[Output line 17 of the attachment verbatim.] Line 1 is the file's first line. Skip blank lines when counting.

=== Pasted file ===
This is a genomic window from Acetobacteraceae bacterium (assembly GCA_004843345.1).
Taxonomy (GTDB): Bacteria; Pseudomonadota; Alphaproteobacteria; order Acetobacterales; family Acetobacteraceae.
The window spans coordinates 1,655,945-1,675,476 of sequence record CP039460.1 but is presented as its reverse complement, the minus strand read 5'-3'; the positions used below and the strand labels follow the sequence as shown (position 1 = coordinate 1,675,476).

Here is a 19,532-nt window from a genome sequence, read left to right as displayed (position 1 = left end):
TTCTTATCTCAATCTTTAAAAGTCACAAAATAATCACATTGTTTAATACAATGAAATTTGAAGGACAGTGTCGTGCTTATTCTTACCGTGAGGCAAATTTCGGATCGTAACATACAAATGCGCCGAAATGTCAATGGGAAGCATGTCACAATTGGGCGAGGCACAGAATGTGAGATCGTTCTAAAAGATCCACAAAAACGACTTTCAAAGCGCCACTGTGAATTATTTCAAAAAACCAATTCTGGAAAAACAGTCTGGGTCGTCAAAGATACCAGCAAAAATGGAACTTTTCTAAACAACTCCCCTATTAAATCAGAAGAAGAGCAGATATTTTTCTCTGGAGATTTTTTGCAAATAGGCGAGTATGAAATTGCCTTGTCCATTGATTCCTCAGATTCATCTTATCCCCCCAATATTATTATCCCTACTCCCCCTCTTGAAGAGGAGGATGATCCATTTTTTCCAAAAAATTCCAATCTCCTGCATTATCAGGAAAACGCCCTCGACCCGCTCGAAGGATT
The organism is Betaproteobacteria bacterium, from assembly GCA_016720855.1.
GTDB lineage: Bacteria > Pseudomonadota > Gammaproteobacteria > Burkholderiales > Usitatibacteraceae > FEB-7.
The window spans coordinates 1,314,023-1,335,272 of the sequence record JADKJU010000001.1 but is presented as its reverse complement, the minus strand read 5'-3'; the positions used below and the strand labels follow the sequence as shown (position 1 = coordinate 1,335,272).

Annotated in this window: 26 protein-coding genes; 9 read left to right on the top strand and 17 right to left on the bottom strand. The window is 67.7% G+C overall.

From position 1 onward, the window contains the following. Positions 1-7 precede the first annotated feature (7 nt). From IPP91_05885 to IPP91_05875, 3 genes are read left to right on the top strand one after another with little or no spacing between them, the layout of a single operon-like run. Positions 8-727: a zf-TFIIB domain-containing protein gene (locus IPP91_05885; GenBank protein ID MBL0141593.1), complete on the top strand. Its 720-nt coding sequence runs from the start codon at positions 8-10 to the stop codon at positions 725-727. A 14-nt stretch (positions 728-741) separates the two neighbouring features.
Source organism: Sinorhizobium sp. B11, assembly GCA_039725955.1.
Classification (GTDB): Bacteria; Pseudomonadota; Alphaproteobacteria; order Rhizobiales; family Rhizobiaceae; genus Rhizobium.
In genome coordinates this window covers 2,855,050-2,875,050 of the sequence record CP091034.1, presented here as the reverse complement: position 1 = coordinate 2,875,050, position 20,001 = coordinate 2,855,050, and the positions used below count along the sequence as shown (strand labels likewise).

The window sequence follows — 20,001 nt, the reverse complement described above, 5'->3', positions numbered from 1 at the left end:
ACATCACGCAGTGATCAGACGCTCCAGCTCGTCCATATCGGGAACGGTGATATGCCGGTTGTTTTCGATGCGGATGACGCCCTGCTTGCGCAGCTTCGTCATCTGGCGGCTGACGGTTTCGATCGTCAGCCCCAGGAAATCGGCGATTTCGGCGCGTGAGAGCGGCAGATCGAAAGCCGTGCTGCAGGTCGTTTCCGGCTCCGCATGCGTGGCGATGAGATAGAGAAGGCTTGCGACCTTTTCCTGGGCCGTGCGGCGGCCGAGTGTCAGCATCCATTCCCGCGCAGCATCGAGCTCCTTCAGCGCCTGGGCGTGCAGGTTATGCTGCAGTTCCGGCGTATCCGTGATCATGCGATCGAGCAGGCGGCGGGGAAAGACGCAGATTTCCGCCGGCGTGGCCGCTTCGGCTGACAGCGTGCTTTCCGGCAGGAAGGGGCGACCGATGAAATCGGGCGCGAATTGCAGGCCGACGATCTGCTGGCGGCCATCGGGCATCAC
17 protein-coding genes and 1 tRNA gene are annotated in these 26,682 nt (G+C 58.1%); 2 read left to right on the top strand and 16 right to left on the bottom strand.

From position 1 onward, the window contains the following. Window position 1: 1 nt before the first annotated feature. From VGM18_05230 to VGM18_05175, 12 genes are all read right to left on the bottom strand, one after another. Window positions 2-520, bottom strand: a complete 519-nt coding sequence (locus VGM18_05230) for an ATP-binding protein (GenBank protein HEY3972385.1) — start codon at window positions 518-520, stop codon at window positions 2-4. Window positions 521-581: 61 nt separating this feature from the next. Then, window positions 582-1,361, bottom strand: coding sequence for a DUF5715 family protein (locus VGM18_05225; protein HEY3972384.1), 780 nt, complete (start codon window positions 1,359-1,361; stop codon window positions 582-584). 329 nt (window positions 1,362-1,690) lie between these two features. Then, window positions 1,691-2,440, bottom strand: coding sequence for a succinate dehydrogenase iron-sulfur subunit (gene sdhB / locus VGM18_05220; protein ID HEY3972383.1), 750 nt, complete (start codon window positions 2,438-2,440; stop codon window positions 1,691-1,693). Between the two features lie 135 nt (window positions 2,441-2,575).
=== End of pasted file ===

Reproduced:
From position 1 onward, the window contains the following. Window position 1: 1 nt before the first annotated feature. From VGM18_05230 to VGM18_05175, 12 genes are all read right to left on the bottom strand, one after another. Window positions 2-520, bottom strand: a complete 519-nt coding sequence (locus VGM18_05230) for an ATP-binding protein (GenBank protein HEY3972385.1) — start codon at window positions 518-520, stop codon at window positions 2-4. Window positions 521-581: 61 nt separating this feature from the next. Then, window positions 582-1,361, bottom strand: coding sequence for a DUF5715 family protein (locus VGM18_05225; protein HEY3972384.1), 780 nt, complete (start codon window positions 1,359-1,361; stop codon window positions 582-584). 329 nt (window positions 1,362-1,690) lie between these two features. Then, window positions 1,691-2,440, bottom strand: coding sequence for a succinate dehydrogenase iron-sulfur subunit (gene sdhB / locus VGM18_05220; protein ID HEY3972383.1), 750 nt, complete (start codon window positions 2,438-2,440; stop codon window positions 1,691-1,693). Between the two features lie 135 nt (window positions 2,441-2,575).